TPM News

Rick Green, the former Texas legislator who had liberals worried about an extremist religious-right figure making it onto the state supreme court, was defeated in a GOP primary runoff yesterday.

Last week we told you about Green, his religious-right view of the Constitution, and his checkered ethical past (including the time he filmed an infomercial for a dietary supplement in his Capitol office).

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Sen. Blanche Lincoln (D-AR) surprised many observers today when she announced she'd introduce legislation to tightly regulate the derivatives market, as part of a broader financial regulatory reform bill. Lincoln's one of the most conservative Democrats in the Senate, and the White House had been pressuring her not to cede too much to the GOP on the issue. In the end she not only did as they asked, she took them to task for not going far enough to regulate banks.

"Proposals that I have seen from the administration have not gone far enough to prevent bailouts of 'too big to fail institutions' and could contain loopholes," Lincoln said. "If we pass reform, it needs to be real reform. My proposal will go further than any other congressional or administration proposal to prevent future bailouts."

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House Majority Leader Steny Hoyer told reporters today that he sees a bright future for the passage of the Employment Nondiscrimination Act pending in Congress even though it's an election year. Hoyer (D-MD) said he see that measure and the ban on gays in the military being "resolved," though didn't give a specific time frame.

"We passed that through the House, so it is not like this is a new issue for the members. Already a significant majority of members of the House have already voted for this," Hoyer said after a reporter asked about the bill's chances.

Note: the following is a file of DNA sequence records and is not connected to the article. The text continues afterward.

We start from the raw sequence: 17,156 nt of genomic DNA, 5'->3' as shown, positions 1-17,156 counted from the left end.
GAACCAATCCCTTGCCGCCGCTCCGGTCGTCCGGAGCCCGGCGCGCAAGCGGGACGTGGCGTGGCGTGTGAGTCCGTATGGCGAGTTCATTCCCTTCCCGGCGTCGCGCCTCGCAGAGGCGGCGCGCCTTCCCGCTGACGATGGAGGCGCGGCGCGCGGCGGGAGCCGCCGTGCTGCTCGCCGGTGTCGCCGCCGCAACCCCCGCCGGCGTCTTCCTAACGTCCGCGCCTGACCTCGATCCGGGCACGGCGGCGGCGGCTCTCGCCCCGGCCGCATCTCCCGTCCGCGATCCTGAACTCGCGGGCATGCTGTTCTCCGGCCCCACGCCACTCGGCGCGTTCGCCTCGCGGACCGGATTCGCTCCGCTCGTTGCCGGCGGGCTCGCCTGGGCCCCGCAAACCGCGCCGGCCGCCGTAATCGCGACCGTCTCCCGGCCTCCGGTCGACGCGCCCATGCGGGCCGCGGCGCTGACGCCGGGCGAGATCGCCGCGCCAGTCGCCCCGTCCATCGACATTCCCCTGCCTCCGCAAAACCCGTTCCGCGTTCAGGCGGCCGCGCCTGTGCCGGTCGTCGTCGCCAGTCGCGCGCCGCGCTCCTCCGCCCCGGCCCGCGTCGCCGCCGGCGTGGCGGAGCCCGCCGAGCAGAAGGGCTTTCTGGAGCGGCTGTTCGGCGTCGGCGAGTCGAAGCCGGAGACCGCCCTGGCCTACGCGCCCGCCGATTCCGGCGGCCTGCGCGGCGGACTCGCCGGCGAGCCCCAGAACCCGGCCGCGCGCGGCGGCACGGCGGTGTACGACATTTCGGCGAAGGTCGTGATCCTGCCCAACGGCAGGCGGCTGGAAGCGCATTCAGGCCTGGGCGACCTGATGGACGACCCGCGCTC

Hoyer also weighed in on Don't Ask, Don't Tell, another major issue that gay rights activists want to see completed this year but which may be passed off until after the midterm election.

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Virginia's slide toward extreme conservative governance under Gov. Bob McDonnell continues.

McDonnell wants to change the process by which non-violent felons apply to have their voting rights restored, the Washington Post reported over the weekend. Whereas before, applicants had had to fill out a one-page form, making the process almost automatic, they now will have to submit an essay outlining their contributions to society since their release.

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With the clocking ticking down on the Pennsylvania Democratic Senate primary, a new poll shows Sen. Arlen Specter and Rep. Joe Sestak is a dead heat. The poll appears to be an outlier, but it suggests Specter's lead is shrinking in advance of the May 18 primary.

The poll, from Rasmussen, shows Specter ahead by a margin of 44-42. The lead is well within the poll's 5% margin of error.

The poll is well outside the lines of existing polling in the race, which has shown Specter ahead by a comfortable margin. Even with the new Rasmussen poll added in the TPM Poll Average for the race shows Specter ahead of Sestak by a margin of 45.3-30.8.

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Here are some key fundraising numbers from today:



  • Sen. Blanche Lincoln (D-AR) may be in a bit of trouble. Between Jan. 1 and March 31, Lincoln raised $1.34 million. That's less than the $2 million her Democratic primary opponent, Lt. Gov. Bill Halter, said he raised just in the month of March.

    Still, the TPM Poll Average for the Lincoln-Halter primary on May 18 shows Lincoln ahead by a margin of 46.0% to 30.3%.
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Rep. John Boehner (R-OH) released the following statement today renewing his call for the House Ethics Committee to investigate Former Rep. Eric Massa (D-NY):

It is now readily apparent that Congressman Massa's pattern of troubling behavior continued long after Democrats first became aware of his conduct. Speaker Pelosi's staff has acknowledged they knew about problems in Mr. Massa's office back in the fall of 2009. What action, if any, did the Speaker and the Democratic leadership take to protect Rep. Massa's subordinates from harassment and abuse?

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A decorated Army doctor who publicly announced last month that he is refusing to follow orders because he believes Barack Obama may be ineligible to be president is now under investigation after failing to report for duty at Fort Campbell in Kentucky, a military spokesman tells TPMmuckraker.

NBC is reporting, citing unnamed military officials, that the Army will court martial Lt. Col Terrence Lakin.

Lakin's case has become an instant cause célèbre for Birthers since he declared in a YouTube video and press release late last month that he would refuse orders to deploy for a second tour in Afghanistan until Obama produces his birth certificate.

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